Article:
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My daughter is going to be interviewing for private school kindergarten in the next few weeks. Can you tell me what to expect at these school visits?
It’s both easy and hard to generalize about these visits. Most schools have a similar format. They will gather the kids and parents in one place, then they invite the kids to line up and go with a teacher to visit a classroom. Or they might do a slight variation on this theme. You want your child to separate easily, so letting her know ahead of time that this is going to happen will help. Sometimes when they arrive, all the name tags are laid out in one place and the child is invited to pick up her own name tag – they are looking to see if the child can read her own name.
Once in the classroom, there are usually several teachers there to observe the child. They will often do a “day” of school condensed into one hour or so. They might have circle-time and see how well the kids interact and cooperate. They may read them a story and ask them questions about it. They may have an art project – ask them to draw their family or themselves. When they ask the child to draw family members or themselves, they are looking for stick figures with as much detail as possible. Sometimes they’ll take kids away for a private testing session with a teacher – it’s usually short – maybe 15 – 20 minutes – just to see what skills the child has – this gives the school another way to compare applicants to each other. Do they know letters, numbers, colors, can they write words, can they count, add and subtract – very basic. The kids may have independent play while teachers observe them, see how they do on their own, how they get along with other kids, what activities they choose, that sort of thing. They might have snack time. Some schools give a little gift at the end (kids love that!).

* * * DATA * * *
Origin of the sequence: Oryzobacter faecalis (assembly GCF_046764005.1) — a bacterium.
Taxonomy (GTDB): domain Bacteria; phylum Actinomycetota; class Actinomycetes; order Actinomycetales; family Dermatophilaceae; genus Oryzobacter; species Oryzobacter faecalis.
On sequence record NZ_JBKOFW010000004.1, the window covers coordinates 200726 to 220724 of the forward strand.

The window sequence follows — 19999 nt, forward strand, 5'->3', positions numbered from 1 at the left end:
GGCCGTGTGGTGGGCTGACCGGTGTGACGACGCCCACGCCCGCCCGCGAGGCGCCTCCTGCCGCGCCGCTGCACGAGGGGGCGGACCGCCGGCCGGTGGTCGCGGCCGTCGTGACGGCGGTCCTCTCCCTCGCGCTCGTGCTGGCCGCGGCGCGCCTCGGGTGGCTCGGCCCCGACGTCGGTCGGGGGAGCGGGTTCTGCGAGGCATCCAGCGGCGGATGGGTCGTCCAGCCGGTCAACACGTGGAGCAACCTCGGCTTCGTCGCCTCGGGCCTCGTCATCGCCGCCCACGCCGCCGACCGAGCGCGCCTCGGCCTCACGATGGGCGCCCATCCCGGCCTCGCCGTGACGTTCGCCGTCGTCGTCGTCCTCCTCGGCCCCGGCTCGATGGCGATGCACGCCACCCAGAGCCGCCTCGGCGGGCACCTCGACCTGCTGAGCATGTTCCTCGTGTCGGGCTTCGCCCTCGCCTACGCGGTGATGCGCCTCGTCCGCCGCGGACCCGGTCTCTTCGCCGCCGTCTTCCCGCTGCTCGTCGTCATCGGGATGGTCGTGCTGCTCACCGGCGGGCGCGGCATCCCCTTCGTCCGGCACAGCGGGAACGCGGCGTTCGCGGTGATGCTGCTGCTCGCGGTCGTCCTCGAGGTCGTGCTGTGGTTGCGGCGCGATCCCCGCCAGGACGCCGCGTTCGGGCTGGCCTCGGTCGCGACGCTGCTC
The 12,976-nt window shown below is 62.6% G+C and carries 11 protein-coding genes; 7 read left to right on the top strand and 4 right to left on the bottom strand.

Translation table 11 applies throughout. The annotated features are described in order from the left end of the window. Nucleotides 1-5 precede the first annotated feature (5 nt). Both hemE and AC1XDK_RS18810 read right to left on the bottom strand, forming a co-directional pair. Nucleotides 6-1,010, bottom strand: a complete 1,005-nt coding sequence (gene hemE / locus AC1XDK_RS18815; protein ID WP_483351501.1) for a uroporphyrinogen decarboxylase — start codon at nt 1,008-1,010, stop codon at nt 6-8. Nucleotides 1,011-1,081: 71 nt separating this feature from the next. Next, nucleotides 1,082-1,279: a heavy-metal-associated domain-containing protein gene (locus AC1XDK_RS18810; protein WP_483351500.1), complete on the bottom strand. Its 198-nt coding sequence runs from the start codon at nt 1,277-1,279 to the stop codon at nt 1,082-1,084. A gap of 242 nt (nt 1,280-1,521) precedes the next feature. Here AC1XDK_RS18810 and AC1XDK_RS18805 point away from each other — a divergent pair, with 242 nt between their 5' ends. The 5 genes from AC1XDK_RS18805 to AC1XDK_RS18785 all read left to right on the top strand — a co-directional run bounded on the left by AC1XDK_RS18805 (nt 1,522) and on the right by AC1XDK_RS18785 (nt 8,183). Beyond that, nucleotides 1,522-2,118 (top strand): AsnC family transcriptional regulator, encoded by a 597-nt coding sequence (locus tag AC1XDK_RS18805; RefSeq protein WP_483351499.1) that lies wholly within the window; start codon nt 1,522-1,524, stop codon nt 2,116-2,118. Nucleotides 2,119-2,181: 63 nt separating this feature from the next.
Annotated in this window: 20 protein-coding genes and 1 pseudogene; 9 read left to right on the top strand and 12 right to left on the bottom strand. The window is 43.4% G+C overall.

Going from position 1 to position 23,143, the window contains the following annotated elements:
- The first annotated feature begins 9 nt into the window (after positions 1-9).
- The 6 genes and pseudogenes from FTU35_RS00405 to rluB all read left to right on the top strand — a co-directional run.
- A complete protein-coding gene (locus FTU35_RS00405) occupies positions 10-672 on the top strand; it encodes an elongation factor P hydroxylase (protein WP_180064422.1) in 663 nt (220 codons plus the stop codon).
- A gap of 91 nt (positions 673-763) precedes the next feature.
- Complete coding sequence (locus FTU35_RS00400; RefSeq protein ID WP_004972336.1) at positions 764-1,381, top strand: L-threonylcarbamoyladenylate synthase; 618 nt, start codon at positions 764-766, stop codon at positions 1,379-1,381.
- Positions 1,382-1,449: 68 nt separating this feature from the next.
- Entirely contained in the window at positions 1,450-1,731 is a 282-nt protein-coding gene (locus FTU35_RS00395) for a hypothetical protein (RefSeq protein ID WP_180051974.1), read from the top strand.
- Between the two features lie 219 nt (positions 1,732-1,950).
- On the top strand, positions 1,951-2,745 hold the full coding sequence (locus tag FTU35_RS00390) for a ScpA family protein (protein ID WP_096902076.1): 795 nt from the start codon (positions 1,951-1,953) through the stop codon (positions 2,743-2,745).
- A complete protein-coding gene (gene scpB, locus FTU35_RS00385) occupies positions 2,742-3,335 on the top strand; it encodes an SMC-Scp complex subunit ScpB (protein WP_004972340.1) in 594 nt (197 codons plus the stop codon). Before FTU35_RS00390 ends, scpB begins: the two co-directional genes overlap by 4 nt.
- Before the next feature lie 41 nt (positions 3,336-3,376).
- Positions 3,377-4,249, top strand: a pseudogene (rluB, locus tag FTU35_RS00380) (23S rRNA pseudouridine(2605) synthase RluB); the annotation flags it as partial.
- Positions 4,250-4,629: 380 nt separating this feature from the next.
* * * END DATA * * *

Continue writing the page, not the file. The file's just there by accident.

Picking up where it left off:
The most important thing is to make sure that your child is well, rested, comfortable, and in a positive state about her visits. Assure her ahead of time that she won’t be leaving her preschool for a long, long time, but that you want to look at big girl (or big boy) schools for when it is time for her to go to a big school like her brother or a family friend’s child did. Tell her you want to know what she thinks about the classroom, the teacher, the activities. Remind her that she’ll be doing things that are similar to what is done in her regular school every day. She is good at that and she’ll be good at this, too! Assure her that the teacher she meets will be nice just like her current teacher and that you’ll be waiting for her nearby. Keep it as positive and fun for her as you can. You can also call each school ahead of time to find out what will happen at the visits so you can better prepare her. It helps children to know what to expect.